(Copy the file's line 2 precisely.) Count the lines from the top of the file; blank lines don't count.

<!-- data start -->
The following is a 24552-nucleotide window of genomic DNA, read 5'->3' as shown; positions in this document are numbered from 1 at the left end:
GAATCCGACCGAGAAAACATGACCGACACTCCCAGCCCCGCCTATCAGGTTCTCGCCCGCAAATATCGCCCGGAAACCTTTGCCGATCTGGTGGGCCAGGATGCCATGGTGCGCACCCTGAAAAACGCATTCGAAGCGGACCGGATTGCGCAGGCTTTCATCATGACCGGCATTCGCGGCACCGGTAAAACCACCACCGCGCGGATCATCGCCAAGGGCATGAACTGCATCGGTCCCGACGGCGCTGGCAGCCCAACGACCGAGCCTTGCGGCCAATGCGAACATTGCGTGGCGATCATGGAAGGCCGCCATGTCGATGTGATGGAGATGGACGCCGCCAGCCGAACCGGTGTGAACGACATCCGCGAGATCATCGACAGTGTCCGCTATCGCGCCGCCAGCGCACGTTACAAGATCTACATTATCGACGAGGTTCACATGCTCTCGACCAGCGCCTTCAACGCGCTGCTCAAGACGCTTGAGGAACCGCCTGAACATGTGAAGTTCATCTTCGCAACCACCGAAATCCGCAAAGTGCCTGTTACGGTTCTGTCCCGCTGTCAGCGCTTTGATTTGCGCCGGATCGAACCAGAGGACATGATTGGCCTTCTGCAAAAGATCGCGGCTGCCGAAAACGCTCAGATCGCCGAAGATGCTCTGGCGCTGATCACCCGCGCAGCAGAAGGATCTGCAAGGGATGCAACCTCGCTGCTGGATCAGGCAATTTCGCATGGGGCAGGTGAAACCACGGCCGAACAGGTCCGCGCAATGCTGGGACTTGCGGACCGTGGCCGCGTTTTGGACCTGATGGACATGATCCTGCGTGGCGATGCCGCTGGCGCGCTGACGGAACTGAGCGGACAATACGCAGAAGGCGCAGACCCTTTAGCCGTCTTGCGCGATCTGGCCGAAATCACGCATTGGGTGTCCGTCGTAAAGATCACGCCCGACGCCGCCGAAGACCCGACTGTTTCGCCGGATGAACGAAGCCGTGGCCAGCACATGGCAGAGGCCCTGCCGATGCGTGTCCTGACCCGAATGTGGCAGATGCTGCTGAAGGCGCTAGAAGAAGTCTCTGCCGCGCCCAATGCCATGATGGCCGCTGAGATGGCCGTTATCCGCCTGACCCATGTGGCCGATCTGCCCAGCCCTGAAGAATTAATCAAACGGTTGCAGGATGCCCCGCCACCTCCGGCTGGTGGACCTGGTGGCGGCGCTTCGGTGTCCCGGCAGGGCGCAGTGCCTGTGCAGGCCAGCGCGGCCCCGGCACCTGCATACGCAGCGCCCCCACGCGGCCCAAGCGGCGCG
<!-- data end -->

GAATCCGACCGAGAAAACATGACCGACACTCCCAGCCCCGCCTATCAGGTTCTCGCCCGCAAATATCGCCCGGAAACCTTTGCCGATCTGGTGGGCCAGGATGCCATGGTGCGCACCCTGAAAAACGCATTCGAAGCGGACCGGATTGCGCAGGCTTTCATCATGACCGGCATTCGCGGCACCGGTAAAACCACCACCGCGCGGATCATCGCCAAGGGCATGAACTGCATCGGTCCCGACGGCGCTGGCAGCCCAACGACCGAGCCTTGCGGCCAATGCGAACATTGCGTGGCGATCATGGAAGGCCGCCATGTCGATGTGATGGAGATGGACGCCGCCAGCCGAACCGGTGTGAACGACATCCGCGAGATCATCGACAGTGTCCGCTATCGCGCCGCCAGCGCACGTTACAAGATCTACATTATCGACGAGGTTCACATGCTCTCGACCAGCGCCTTCAACGCGCTGCTCAAGACGCTTGAGGAACCGCCTGAACATGTGAAGTTCATCTTCGCAACCACCGAAATCCGCAAAGTGCCTGTTACGGTTCTGTCCCGCTGTCAGCGCTTTGATTTGCGCCGGATCGAACCAGAGGACATGATTGGCCTTCTGCAAAAGATCGCGGCTGCCGAAAACGCTCAGATCGCCGAAGATGCTCTGGCGCTGATCACCCGCGCAGCAGAAGGATCTGCAAGGGATGCAACCTCGCTGCTGGATCAGGCAATTTCGCATGGGGCAGGTGAAACCACGGCCGAACAGGTCCGCGCAATGCTGGGACTTGCGGACCGTGGCCGCGTTTTGGACCTGATGGACATGATCCTGCGTGGCGATGCCGCTGGCGCGCTGACGGAACTGAGCGGACAATACGCAGAAGGCGCAGACCCTTTAGCCGTCTTGCGCGATCTGGCCGAAATCACGCATTGGGTGTCCGTCGTAAAGATCACGCCCGACGCCGCCGAAGACCCGACTGTTTCGCCGGATGAACGAAGCCGTGGCCAGCACATGGCAGAGGCCCTGCCGATGCGTGTCCTGACCCGAATGTGGCAGATGCTGCTGAAGGCGCTAGAAGAAGTCTCTGCCGCGCCCAATGCCATGATGGCCGCTGAGATGGCCGTTATCCGCCTGACCCATGTGGCCGATCTGCCCAGCCCTGAAGAATTAATCAAACGGTTGCAGGATGCCCCGCCACCTCCGGCTGGTGGACCTGGTGGCGGCGCTTCGGTGTCCCGGCAGGGCGCAGTGCCTGTGCAGGCCAGCGCGGCCCCGGCACCTGCATACGCAGCGCCCCCACGCGGCCCAAGCGGCGCG